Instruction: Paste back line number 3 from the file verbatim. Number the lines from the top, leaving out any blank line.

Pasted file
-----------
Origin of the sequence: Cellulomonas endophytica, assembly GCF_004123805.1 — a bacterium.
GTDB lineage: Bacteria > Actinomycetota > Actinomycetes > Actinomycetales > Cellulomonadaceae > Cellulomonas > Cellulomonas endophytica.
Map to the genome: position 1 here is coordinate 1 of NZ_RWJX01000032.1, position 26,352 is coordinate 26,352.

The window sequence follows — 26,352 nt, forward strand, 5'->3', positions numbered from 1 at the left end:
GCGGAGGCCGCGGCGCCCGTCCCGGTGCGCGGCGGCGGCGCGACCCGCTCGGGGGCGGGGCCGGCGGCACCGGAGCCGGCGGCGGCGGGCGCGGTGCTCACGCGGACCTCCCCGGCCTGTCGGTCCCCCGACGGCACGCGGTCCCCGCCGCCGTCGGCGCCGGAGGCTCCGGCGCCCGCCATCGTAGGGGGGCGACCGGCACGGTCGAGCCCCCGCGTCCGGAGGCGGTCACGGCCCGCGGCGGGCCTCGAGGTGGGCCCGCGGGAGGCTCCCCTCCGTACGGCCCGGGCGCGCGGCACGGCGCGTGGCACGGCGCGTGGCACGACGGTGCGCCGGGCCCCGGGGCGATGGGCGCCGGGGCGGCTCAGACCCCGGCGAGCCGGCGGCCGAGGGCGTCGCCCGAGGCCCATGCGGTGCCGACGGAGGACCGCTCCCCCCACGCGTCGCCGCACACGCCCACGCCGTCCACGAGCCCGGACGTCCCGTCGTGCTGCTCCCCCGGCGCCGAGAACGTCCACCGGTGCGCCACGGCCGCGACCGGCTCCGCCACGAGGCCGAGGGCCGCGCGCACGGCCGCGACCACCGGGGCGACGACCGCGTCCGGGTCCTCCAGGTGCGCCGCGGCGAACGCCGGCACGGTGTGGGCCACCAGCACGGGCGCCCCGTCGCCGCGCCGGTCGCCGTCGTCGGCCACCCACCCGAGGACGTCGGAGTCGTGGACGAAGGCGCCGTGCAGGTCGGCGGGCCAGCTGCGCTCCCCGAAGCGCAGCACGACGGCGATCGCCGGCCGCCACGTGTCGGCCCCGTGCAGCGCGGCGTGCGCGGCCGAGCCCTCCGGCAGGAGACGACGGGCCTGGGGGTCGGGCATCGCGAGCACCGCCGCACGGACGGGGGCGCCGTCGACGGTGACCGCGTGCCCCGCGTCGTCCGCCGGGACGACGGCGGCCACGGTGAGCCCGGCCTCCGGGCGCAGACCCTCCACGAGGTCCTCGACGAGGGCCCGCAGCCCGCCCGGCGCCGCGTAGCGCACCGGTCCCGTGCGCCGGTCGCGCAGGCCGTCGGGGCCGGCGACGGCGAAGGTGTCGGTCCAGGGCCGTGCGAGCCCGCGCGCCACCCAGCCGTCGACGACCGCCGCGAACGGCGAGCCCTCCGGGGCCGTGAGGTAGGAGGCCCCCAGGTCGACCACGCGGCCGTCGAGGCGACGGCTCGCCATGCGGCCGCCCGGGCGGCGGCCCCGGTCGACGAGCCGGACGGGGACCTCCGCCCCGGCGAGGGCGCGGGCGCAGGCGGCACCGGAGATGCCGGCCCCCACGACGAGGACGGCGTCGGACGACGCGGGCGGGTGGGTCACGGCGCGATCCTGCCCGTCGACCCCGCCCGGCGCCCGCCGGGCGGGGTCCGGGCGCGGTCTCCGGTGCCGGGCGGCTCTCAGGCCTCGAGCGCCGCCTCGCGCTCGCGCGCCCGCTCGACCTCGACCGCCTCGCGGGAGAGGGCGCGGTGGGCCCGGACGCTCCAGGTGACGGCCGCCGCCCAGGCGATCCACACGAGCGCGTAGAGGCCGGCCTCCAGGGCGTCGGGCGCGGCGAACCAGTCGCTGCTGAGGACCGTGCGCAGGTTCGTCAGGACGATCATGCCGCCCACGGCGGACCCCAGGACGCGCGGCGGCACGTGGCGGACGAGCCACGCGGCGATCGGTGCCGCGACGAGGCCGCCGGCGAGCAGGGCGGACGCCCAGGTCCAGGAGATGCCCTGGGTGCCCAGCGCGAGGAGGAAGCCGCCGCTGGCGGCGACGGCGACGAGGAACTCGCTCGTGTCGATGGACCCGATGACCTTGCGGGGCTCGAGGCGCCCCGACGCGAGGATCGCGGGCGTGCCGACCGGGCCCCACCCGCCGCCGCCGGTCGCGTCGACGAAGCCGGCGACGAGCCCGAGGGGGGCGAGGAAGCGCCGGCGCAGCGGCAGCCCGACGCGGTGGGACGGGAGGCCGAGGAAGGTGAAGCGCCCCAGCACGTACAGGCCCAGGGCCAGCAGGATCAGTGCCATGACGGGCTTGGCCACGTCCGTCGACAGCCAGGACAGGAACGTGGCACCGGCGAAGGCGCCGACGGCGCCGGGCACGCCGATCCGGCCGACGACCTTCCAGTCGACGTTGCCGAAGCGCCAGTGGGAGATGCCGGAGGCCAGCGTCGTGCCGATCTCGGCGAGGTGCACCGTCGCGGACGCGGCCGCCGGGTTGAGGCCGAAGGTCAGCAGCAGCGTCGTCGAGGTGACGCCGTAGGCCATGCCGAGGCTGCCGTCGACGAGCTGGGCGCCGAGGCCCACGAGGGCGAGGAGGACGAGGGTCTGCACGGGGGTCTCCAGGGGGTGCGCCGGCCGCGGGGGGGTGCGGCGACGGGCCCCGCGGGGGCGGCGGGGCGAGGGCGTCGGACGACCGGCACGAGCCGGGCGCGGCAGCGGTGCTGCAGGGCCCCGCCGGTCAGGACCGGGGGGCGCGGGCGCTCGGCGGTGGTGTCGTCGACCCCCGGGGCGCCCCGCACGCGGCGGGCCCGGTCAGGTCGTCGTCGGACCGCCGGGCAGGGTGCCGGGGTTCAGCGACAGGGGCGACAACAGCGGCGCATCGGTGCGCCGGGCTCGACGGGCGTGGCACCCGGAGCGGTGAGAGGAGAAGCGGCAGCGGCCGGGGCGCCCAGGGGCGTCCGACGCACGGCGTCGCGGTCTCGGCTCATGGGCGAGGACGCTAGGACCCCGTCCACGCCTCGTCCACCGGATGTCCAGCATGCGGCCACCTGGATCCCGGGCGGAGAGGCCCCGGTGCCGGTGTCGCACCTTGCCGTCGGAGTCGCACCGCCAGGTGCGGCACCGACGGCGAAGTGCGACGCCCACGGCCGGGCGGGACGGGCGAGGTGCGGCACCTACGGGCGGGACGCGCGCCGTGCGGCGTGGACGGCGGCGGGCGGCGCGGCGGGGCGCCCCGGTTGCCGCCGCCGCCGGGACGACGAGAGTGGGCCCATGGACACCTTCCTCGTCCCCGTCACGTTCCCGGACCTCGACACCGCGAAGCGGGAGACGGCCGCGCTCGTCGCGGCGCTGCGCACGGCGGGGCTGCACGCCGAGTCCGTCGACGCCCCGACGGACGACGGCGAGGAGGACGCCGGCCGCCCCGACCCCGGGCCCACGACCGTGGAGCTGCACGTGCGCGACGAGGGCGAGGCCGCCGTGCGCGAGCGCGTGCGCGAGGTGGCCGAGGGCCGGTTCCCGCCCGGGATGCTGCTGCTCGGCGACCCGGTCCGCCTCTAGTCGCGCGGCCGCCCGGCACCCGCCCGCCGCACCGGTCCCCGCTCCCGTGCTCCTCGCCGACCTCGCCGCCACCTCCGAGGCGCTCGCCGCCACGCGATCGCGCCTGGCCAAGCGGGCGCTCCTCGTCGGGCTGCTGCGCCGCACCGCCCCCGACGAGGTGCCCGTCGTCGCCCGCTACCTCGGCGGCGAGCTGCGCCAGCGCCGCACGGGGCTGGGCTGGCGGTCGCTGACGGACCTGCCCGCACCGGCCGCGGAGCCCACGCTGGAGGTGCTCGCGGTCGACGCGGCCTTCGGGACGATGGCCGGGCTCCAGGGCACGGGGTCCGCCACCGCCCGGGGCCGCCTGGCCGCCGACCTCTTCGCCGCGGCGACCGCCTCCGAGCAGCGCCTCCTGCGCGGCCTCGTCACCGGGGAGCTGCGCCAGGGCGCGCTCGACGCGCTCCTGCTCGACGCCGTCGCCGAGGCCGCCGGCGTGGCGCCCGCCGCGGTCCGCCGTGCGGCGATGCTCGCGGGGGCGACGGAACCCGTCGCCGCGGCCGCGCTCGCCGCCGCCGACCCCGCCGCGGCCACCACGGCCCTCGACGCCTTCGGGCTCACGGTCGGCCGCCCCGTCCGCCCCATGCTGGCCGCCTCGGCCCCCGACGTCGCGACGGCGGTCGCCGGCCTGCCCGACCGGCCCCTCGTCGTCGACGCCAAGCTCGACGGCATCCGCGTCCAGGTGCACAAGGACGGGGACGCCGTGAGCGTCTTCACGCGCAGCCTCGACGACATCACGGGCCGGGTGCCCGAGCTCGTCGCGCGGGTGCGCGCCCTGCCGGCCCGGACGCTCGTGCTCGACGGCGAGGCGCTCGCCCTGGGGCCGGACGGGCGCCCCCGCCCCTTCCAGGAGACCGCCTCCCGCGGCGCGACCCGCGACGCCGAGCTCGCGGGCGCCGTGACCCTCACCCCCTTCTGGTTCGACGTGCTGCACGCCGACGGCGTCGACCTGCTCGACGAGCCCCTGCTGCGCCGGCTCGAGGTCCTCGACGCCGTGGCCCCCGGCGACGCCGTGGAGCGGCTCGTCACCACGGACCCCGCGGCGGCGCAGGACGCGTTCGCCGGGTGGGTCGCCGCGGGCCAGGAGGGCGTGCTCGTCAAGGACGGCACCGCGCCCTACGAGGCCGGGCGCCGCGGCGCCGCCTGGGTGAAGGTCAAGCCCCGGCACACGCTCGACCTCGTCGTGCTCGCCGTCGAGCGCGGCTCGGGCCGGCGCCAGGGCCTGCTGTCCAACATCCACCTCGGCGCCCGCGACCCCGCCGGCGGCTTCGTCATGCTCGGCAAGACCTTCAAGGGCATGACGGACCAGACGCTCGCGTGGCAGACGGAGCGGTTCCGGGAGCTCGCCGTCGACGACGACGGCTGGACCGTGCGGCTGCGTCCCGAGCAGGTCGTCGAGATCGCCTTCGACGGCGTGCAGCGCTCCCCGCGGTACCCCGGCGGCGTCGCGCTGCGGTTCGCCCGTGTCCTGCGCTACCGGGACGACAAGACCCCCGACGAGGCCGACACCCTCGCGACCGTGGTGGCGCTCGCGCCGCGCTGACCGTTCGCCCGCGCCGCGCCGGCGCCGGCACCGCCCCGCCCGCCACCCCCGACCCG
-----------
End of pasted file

Map to the genome: position 1 here is coordinate 1 of NZ_RWJX01000032.1, position 26,352 is coordinate 26,352.